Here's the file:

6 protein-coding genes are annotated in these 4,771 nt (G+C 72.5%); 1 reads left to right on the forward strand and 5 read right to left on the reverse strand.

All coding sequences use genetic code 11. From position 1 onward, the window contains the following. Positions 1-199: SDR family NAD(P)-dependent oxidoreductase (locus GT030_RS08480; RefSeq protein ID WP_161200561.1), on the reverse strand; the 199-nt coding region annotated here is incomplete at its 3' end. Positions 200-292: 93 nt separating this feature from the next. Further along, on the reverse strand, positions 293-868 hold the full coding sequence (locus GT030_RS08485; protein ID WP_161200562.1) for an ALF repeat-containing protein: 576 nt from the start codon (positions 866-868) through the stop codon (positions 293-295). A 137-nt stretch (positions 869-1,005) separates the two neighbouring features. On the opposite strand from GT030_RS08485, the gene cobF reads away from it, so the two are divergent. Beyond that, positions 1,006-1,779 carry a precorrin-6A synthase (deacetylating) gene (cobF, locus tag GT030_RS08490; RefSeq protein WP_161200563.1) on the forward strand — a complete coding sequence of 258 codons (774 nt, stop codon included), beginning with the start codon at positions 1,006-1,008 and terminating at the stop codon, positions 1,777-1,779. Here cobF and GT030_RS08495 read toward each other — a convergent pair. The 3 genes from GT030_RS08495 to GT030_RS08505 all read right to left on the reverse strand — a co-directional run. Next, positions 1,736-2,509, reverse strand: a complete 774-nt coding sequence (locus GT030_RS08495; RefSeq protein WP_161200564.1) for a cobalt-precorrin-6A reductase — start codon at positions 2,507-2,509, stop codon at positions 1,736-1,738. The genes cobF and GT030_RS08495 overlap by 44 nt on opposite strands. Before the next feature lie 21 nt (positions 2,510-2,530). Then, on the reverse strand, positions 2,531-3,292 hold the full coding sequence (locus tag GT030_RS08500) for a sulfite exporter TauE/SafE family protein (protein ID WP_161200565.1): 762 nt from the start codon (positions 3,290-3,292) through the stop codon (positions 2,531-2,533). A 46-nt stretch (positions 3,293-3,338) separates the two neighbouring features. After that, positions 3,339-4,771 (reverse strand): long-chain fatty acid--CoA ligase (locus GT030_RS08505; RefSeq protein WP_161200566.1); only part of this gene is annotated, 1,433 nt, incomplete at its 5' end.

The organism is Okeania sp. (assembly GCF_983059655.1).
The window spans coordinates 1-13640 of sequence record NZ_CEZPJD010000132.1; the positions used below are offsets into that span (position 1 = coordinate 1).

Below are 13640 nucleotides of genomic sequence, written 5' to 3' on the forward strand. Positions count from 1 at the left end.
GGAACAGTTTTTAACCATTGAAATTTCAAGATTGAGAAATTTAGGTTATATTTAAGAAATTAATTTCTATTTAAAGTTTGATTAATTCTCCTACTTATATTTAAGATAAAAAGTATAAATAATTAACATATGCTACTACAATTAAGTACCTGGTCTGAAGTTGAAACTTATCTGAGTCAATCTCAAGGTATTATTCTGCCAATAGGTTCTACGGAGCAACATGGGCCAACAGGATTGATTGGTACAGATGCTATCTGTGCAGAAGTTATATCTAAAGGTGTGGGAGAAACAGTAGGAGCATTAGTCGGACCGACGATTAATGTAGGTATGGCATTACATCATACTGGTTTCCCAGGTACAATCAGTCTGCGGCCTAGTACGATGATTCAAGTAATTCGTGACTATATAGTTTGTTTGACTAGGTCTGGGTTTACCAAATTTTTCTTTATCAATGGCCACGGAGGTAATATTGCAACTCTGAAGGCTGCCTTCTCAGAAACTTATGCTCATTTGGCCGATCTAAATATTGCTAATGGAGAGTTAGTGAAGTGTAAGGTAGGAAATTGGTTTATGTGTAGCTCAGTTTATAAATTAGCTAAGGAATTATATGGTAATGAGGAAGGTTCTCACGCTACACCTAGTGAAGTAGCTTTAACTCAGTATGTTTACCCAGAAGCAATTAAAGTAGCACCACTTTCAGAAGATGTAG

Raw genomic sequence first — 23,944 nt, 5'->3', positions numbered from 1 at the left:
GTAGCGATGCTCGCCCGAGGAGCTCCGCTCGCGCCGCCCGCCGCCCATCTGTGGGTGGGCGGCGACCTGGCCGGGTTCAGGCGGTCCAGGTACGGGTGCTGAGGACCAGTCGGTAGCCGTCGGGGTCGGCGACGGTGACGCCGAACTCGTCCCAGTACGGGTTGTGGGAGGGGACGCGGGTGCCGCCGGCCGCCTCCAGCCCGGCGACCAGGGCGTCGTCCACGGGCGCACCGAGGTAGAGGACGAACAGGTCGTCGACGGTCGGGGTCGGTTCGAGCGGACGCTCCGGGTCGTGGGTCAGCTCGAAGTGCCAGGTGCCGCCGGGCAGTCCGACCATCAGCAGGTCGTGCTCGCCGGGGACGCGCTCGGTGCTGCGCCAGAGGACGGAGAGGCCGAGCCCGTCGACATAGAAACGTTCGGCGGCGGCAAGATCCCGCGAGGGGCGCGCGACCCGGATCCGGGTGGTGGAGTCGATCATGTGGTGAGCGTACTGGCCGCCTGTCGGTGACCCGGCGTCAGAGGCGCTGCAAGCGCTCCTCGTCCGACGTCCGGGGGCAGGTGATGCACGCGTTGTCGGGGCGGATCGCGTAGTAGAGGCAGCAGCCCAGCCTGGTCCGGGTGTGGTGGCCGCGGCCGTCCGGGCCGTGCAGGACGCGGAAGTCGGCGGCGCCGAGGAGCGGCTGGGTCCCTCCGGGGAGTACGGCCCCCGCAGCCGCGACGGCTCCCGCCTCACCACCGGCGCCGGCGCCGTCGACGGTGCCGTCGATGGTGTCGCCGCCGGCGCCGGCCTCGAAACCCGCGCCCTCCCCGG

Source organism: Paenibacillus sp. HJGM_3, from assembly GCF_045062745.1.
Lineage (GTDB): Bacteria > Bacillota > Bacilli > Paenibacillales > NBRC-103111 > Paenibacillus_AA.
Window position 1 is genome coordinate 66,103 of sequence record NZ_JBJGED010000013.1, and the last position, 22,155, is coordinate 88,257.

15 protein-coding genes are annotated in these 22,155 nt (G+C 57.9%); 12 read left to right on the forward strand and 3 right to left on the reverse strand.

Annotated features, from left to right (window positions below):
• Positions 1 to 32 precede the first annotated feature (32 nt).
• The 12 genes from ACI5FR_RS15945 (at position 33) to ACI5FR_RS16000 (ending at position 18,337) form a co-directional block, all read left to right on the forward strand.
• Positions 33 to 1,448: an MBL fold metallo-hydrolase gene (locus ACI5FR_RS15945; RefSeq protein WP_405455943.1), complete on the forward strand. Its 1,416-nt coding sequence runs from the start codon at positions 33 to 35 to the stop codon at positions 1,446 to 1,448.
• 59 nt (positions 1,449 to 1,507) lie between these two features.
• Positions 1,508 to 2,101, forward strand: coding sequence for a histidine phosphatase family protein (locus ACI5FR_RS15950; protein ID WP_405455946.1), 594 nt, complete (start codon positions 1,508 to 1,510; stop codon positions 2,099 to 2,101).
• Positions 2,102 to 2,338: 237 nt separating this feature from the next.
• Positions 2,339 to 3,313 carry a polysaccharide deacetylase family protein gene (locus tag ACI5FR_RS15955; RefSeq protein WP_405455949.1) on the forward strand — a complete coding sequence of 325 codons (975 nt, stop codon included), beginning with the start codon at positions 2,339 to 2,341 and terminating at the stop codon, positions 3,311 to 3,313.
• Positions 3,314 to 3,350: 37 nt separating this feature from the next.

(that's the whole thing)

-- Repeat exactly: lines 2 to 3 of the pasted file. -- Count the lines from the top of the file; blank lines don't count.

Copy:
All coding sequences use genetic code 11. From position 1 onward, the window contains the following. Positions 1-199: SDR family NAD(P)-dependent oxidoreductase (locus GT030_RS08480; RefSeq protein ID WP_161200561.1), on the reverse strand; the 199-nt coding region annotated here is incomplete at its 3' end. Positions 200-292: 93 nt separating this feature from the next. Further along, on the reverse strand, positions 293-868 hold the full coding sequence (locus GT030_RS08485; protein ID WP_161200562.1) for an ALF repeat-containing protein: 576 nt from the start codon (positions 866-868) through the stop codon (positions 293-295). A 137-nt stretch (positions 869-1,005) separates the two neighbouring features. On the opposite strand from GT030_RS08485, the gene cobF reads away from it, so the two are divergent. Beyond that, positions 1,006-1,779 carry a precorrin-6A synthase (deacetylating) gene (cobF, locus tag GT030_RS08490; RefSeq protein WP_161200563.1) on the forward strand — a complete coding sequence of 258 codons (774 nt, stop codon included), beginning with the start codon at positions 1,006-1,008 and terminating at the stop codon, positions 1,777-1,779. Here cobF and GT030_RS08495 read toward each other — a convergent pair. The 3 genes from GT030_RS08495 to GT030_RS08505 all read right to left on the reverse strand — a co-directional run. Next, positions 1,736-2,509, reverse strand: a complete 774-nt coding sequence (locus GT030_RS08495; RefSeq protein WP_161200564.1) for a cobalt-precorrin-6A reductase — start codon at positions 2,507-2,509, stop codon at positions 1,736-1,738. The genes cobF and GT030_RS08495 overlap by 44 nt on opposite strands. Before the next feature lie 21 nt (positions 2,510-2,530). Then, on the reverse strand, positions 2,531-3,292 hold the full coding sequence (locus tag GT030_RS08500) for a sulfite exporter TauE/SafE family protein (protein ID WP_161200565.1): 762 nt from the start codon (positions 3,290-3,292) through the stop codon (positions 2,531-2,533). A 46-nt stretch (positions 3,293-3,338) separates the two neighbouring features. After that, positions 3,339-4,771 (reverse strand): long-chain fatty acid--CoA ligase (locus GT030_RS08505; RefSeq protein WP_161200566.1); only part of this gene is annotated, 1,433 nt, incomplete at its 5' end.

The organism is Okeania sp. (assembly GCF_983059655.1).